That’s correct. The Sabres could make the playoffs this season. This may give you the distinct sensation of being in a dreamlike state, but this is in fact occurring in real life. Read more
A TSN report that suggested Oilers star left winger Taylor Hall will be on the trade block should alarm Edmonton’s long-tortured fan base.
Trade Hall? Is it April 1 already?
There should be no sacred cows with a team this incapable of competing, but the idea the franchise could retain the services of president of hockey operations Kevin Lowe and trade away its most talented player is galling and will rightfully raise ulcer rates across the city. There’s nothing wrong with breaking up the core of talent the Oilers have assembled – in fact, that’s exactly what should happen – but if Edmonton management is going to retain one or two of their current young talents to move forward with a new roster, it’s probably a good idea if they held on to the best one they’ve got.
Now, you can argue Hall has the most value of anyone currently in an Edmonton jersey, and you’d be right. But if he’s the most proven talent of all Oilers youngsters, why not deal Ryan Nugent-Hopkins, Nail Yakupov and/or Jordan Eberle instead? Surely any competent GM could use any combination of those three players (or at least two of them in separate deals) to address the depth and talent issues the organization clearly faces, right? Even if they draft Connor McDavid this summer, they’ll need to fix their defense and goaltending or it will all be for naught again. Surely MacTavish can acquire some blue-chip prospects and/or experienced defensemen able to contribute, right? Garth Snow did so in the form of Johnny Boychuk for a far cheaper return. It’s just about doing it right, and that brings me to the most important point.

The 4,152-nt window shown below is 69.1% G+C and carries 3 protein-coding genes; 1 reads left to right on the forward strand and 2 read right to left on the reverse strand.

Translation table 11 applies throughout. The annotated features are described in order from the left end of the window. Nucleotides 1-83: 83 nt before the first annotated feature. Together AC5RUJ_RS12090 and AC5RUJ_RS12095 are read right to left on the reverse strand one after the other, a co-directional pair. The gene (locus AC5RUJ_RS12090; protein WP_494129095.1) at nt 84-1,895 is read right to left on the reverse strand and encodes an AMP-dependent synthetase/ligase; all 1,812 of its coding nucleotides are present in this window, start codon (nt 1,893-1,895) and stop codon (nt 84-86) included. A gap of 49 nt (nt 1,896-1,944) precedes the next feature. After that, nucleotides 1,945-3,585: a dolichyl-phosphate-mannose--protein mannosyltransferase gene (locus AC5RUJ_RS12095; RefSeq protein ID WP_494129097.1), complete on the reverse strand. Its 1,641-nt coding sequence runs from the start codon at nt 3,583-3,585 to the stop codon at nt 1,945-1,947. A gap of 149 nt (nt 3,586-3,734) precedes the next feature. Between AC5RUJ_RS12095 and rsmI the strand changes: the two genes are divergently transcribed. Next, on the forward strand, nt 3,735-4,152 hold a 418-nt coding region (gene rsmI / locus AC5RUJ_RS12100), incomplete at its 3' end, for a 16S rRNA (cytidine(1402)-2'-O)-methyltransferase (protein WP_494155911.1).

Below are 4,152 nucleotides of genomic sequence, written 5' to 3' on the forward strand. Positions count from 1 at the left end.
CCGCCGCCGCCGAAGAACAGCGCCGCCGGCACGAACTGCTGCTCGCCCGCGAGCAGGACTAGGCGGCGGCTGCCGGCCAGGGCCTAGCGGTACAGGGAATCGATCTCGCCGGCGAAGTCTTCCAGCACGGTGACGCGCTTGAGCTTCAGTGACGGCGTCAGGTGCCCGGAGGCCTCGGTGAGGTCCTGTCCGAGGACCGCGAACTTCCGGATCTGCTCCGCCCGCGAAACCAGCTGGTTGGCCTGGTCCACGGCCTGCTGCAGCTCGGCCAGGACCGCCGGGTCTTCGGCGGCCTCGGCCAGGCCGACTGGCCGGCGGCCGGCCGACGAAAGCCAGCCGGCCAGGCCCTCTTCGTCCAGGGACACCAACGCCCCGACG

In the same report, TSN’s Darren Dreger said Hall “at least from a culture standpoint – in the room, not on the ice – hasn’t been what they hoped he would be”. The same was undoubtedly true for former Oilers coach Dallas Eakins, who was fired Monday morning after blowing away MacTavish two summers ago in a job interview. But after so many of these decisions have failed to work out, when does it become fair to point the finger of blame at management’s concept of a winning culture and the people who are continuously choosing the wrong people for the jobs? Read more
The Edmonton Oilers have fired head coach Dallas Eakins. TSN’s Darren Dreger first reported the firing early Monday morning.
Eakins was in the second year of a four-year contract with the Oilers, but with the team failing yet again to make any strides on the ice, the Oilers and GM Craig MacTavish have decided to part ways with the coach. Read more
The Edmonton Oilers have fired coach Dallas Eakins, thus ending a relationship that metaphorically resembled a broken man sitting at the end of a dank tavern for most of the year and a half Eakins was in charge. Dumping on the Oilers the past few years has become so easy and ubiquitous that it brings to mind all the photos and documentaries that have sprung up of burned-out houses and urban blight in Detroit: Even the admitted rubbernecking feels sad.
Now, GM Craig MacTavish is stepping behind the bench in an attempt to stabilize the situation. And he should realize before he sets a fire under Edmonton’s players that he himself is covered in kerosene already.